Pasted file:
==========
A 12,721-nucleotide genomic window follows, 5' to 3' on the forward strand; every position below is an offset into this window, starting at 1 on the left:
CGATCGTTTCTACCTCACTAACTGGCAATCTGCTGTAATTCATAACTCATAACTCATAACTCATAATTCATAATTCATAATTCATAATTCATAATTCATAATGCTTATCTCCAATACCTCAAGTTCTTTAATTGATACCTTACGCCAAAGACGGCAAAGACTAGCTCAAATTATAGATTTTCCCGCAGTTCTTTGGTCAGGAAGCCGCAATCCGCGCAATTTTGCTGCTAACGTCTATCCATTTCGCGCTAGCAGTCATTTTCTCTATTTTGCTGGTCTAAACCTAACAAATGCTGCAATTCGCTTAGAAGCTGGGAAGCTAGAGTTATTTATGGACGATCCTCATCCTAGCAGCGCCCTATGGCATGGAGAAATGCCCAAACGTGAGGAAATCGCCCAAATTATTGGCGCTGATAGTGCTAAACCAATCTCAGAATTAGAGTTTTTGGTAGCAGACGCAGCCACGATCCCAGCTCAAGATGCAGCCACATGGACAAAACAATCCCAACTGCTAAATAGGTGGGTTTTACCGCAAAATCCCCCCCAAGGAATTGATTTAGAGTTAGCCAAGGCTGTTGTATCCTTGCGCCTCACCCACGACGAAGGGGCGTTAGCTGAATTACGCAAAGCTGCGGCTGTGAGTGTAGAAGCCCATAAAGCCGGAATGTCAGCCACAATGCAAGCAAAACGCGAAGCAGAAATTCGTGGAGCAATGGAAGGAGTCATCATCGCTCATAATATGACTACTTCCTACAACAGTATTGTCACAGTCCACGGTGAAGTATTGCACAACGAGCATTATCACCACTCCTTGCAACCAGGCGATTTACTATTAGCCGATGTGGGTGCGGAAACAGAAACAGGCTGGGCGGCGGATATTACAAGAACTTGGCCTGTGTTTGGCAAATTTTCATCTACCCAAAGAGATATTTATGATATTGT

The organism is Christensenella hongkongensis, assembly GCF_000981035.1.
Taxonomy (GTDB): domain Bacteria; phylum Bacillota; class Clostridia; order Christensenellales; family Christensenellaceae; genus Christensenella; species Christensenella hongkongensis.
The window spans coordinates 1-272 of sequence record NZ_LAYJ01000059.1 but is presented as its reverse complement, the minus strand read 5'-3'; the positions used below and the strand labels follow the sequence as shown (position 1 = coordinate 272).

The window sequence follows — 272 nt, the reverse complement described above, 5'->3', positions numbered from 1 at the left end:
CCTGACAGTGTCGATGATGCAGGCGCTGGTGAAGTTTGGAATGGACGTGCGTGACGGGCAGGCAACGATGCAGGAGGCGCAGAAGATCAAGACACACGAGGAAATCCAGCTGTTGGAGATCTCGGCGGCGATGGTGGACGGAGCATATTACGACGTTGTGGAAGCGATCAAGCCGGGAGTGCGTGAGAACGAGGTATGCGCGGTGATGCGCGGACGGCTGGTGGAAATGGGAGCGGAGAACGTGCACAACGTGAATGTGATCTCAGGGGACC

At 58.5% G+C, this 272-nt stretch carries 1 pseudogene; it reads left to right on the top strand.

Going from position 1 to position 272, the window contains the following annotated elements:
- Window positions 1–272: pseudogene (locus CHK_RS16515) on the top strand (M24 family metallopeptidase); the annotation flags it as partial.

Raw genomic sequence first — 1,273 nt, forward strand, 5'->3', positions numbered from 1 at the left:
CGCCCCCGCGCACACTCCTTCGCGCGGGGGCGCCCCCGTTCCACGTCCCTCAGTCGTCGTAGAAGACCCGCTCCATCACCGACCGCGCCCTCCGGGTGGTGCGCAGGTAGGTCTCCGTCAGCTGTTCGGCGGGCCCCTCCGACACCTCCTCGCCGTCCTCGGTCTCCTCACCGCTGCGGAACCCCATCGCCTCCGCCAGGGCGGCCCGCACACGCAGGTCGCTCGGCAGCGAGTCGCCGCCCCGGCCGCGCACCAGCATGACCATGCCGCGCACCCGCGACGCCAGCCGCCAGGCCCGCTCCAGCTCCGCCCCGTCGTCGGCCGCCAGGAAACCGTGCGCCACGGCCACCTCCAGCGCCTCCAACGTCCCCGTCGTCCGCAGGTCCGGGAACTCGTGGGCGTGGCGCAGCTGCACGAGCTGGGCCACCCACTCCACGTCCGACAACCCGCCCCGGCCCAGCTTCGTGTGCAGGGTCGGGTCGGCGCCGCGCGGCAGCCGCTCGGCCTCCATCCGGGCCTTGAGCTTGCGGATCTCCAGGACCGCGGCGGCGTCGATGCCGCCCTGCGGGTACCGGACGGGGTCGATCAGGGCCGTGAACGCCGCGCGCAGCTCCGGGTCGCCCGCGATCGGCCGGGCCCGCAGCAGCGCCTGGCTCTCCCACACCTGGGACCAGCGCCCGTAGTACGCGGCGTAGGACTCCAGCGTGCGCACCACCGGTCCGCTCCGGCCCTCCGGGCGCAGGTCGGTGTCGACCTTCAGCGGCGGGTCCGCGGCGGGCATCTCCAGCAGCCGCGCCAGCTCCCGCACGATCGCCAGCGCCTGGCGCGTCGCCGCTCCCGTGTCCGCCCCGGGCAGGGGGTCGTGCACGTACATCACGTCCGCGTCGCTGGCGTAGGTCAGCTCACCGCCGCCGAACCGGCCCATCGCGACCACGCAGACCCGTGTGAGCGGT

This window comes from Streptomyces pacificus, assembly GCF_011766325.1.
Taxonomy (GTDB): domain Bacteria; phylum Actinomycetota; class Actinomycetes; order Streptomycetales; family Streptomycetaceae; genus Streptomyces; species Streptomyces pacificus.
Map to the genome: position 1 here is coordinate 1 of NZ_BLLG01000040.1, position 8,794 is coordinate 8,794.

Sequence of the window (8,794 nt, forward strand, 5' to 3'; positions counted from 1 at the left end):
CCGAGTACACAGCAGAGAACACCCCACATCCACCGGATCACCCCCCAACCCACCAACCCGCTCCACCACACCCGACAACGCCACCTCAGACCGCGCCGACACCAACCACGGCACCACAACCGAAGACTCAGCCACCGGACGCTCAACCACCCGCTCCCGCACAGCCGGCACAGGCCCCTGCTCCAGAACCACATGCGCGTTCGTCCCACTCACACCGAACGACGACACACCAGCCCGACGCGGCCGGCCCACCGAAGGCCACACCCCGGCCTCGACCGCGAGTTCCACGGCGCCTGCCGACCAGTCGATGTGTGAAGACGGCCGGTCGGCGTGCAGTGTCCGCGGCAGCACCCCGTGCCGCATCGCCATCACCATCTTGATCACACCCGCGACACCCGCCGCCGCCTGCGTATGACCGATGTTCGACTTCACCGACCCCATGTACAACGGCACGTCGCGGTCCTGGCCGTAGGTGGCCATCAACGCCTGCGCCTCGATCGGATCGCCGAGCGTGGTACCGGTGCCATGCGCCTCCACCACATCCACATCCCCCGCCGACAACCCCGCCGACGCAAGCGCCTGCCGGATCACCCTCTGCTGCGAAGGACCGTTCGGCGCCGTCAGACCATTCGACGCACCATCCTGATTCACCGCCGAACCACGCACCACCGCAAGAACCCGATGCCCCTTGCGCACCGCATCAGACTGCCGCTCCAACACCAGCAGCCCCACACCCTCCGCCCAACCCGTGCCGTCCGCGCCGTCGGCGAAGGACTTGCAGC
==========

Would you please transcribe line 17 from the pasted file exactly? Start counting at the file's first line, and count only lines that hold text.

CCGAGTACACAGCAGAGAACACCCCACATCCACCGGATCACCCCCCAACCCACCAACCCGCTCCACCACACCCGACAACGCCACCTCAGACCGCGCCGACACCAACCACGGCACCACAACCGAAGACTCAGCCACCGGACGCTCAACCACCCGCTCCCGCACAGCCGGCACAGGCCCCTGCTCCAGAACCACATGCGCGTTCGTCCCACTCACACCGAACGACGACACACCAGCCCGACGCGGCCGGCCCACCGAAGGCCACACCCCGGCCTCGACCGCGAGTTCCACGGCGCCTGCCGACCAGTCGATGTGTGAAGACGGCCGGTCGGCGTGCAGTGTCCGCGGCAGCACCCCGTGCCGCATCGCCATCACCATCTTGATCACACCCGCGACACCCGCCGCCGCCTGCGTATGACCGATGTTCGACTTCACCGACCCCATGTACAACGGCACGTCGCGGTCCTGGCCGTAGGTGGCCATCAACGCCTGCGCCTCGATCGGATCGCCGAGCGTGGTACCGGTGCCATGCGCCTCCACCACATCCACATCCCCCGCCGACAACCCCGCCGACGCAAGCGCCTGCCGGATCACCCTCTGCTGCGAAGGACCGTTCGGCGCCGTCAGACCATTCGACGCACCATCCTGATTCACCGCCGAACCACGCACCACCGCAAGAACCCGATGCCCCTTGCGCACCGCATCAGACTGCCGCTCCAACACCAGCAGCCCCACACCCTCCGCCCAACCCGTGCCGTCCGCGCCGTCGGCGAAGGACTTGCAGC